Self-sovereign identity (SSI) is an ever increasingly important concept to enable users control over their own data and let them share it with whom they want. Today, data rests in centralized databases that belong to big enterprises with little transparency into how the data is actually being used and for what purpose.
SSI turns this around and data starts with the users, actually resting at users own device at first. Then it is up to the users to choose with whom and what data they share. Additionally, privacy-preserving features, such as selective disclosure and predicates enhance the user to share data without sharing it all or just prove simple facts about the data.
There are many great tools and infrastructures that can handle SSI, and Partisia Blockchain’s MPC technology adds a new component to the stack that enables new business models, enhances privacy for the data-driven economy, and will take your project ahead of the competition. So read on if you are a builder of the US$27 billion global digital identity market that is expected to expand at a CAGR of 17.2% from 2023 to 2030.
First things first, digital identity usually revolves around three actors: issuer, holder, and verifier.
The issuer issues verifiable credentials to the holder, and the holder can then present the credentials to a verifier who can verify the content by digital signatures and Decentralized Identifiers (DIDs) that may be on a blockchain. For most digital identity use cases, DIDs and associated DID documents are the only elements that get on the blockchain. We do not take a deep dive on this in this article.
DIDs and verifiable credentials are some of the essential components that make up digital identity, especially digital identity that works with decentralized networks. DIDs are a type of address that is generated to manage digital signatures, and verifiable credentials are credentials created and issued by any issuer based on their DIDs.
To enable real SSI, the users will have to store all data themselves at first, often in digital identity wallets, and only then will the user be in full control. The data itself can be data inputs from users such as personal Identifiable Information (PII) or digital verifiable credentials issued by a third-party, e.g. KYC provider issues KYC claim as digital verifiable credential. Credentials are often issued and exchanged by an agency that establishes secure peer wise connections.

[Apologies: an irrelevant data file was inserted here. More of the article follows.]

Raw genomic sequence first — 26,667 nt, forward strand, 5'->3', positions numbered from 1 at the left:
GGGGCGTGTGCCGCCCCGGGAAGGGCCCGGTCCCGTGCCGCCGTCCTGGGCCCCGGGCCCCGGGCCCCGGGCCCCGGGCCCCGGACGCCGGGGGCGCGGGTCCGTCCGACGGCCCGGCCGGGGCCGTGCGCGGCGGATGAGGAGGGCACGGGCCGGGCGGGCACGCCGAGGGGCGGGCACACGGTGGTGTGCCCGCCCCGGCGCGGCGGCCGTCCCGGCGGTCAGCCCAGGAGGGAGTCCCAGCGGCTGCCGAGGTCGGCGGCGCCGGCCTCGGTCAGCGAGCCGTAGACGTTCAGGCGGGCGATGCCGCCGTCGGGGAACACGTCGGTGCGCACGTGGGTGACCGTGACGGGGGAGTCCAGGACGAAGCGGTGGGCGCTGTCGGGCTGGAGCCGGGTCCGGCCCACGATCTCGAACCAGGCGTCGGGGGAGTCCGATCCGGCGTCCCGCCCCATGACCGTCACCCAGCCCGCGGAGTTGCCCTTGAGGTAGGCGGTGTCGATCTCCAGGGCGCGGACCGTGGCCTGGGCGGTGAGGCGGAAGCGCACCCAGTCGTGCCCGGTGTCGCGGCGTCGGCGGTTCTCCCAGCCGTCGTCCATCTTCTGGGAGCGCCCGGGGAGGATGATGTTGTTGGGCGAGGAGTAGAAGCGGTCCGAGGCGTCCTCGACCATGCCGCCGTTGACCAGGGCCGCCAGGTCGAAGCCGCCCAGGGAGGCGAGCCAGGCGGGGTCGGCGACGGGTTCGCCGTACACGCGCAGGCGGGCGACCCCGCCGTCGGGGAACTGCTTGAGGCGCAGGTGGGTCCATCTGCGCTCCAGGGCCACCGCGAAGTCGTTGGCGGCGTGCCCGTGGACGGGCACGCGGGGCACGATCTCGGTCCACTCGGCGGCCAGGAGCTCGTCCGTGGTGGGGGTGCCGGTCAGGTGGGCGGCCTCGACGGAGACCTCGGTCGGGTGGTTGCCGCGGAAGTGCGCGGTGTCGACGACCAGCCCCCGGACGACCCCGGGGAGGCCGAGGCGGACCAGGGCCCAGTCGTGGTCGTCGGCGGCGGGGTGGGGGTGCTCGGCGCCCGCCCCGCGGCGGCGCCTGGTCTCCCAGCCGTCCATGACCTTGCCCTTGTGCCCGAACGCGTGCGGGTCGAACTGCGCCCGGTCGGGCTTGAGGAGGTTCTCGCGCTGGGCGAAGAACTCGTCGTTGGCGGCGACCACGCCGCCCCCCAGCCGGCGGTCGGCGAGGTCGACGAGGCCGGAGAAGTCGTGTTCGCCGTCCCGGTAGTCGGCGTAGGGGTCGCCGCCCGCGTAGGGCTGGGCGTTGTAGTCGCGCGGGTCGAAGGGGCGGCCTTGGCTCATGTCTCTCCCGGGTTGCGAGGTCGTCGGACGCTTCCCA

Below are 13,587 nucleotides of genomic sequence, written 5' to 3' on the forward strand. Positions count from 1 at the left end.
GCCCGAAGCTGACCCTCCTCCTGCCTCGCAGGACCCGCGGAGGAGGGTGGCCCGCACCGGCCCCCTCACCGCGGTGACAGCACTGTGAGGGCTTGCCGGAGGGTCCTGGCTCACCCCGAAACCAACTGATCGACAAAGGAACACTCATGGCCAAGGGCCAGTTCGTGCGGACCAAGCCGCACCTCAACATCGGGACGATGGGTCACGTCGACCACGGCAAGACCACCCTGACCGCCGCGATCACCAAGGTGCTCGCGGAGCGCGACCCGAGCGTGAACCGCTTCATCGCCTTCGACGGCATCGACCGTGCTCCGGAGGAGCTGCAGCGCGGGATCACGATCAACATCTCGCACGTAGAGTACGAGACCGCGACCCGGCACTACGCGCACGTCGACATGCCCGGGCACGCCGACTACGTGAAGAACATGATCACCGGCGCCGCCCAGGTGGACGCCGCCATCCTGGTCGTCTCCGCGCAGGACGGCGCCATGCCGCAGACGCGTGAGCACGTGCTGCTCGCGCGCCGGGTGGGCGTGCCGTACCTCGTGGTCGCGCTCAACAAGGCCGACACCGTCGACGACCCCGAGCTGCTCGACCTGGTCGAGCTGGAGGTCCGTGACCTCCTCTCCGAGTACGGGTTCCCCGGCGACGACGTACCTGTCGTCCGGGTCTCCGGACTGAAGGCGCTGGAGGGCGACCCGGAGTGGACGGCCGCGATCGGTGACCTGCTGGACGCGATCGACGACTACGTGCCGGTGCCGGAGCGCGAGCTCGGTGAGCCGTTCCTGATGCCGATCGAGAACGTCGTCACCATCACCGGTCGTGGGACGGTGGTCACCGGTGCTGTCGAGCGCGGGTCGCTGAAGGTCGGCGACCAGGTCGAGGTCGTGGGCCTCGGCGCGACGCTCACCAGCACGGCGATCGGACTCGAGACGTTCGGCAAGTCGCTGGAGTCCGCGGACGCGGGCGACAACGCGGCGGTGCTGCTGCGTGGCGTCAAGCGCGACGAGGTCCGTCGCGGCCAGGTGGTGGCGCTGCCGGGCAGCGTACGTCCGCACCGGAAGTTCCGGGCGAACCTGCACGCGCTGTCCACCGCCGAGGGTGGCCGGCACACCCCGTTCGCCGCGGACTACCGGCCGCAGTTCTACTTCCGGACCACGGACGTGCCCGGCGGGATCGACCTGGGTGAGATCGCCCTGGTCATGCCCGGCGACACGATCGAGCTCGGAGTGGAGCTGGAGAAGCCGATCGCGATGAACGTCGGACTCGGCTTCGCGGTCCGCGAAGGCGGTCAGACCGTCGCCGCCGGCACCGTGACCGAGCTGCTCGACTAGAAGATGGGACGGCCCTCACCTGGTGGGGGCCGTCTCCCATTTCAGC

Multiparty computation (MPC) is a groundbreaking technology that allows multiple data inputs to remain private while still being computed on and only sharing the outputs. The computing itself is carried out by specially selected MPC validator nodes who each compute on secret shares of the data and privacy is guaranteed by cryptography.
Compared to ZK proofs, such as zk-SNARKs, MPC is a game changer that allows computing on any function. This takes digital identity to the next level because it is now not only possible to share data with privacy features, but also carry out decentralized computation on private data and write business logic into private and public smart contracts to orchestrate the process and rules.
As we learned before, ZK proofs are good for simple presentations about specific data, e.g. a verifiable credential issued by an employer can be used to prove to the bank that you earn more than US$80,000 a year to qualify for a loan without revealing the exact amount you earn.
Now imagine that we need to compute statistics on multiple inputs from multiple users and compare a single person’s salary to the average, all while preserving privacy. ZK proofs cannot handle general computations on multiple inputs and comparison is limited to two users presenting against each other, so another system would have to support it. This is where Partisia Blockchain’s MPC comes to save the day! MPC on Partisia Blockchain can handle multiple inputs and preserve the privacy while carrying out efficient general computation.
Even though all smart contracts and data can be private, it is often worth considering only to push the most sensitive data and operations into private computation because it is generally more expensive than public computation. This goes for all ZK technology. For instance, if you want to calculate the average salary of employees, you might consider just the salary as private inputs plus pseudonymized identity, and then do statistical calculations in the public space.
When we look at DID/SSI solutions, the business requirements of the implementation usually go past simple verification of ID. DID/SSI proof is just the first step. The real challenge is what other data do you need after the verification. Perhaps it is to verify that this person has proper credentials for accessing a system. Or another popular use case for DID is to verify a user has enough assets to pay for something without revealing their total asset holding. Another app that is looking to build on our system is trying to create a persona on-chain, which advertisers can target, without revealing personal information about the user themselves.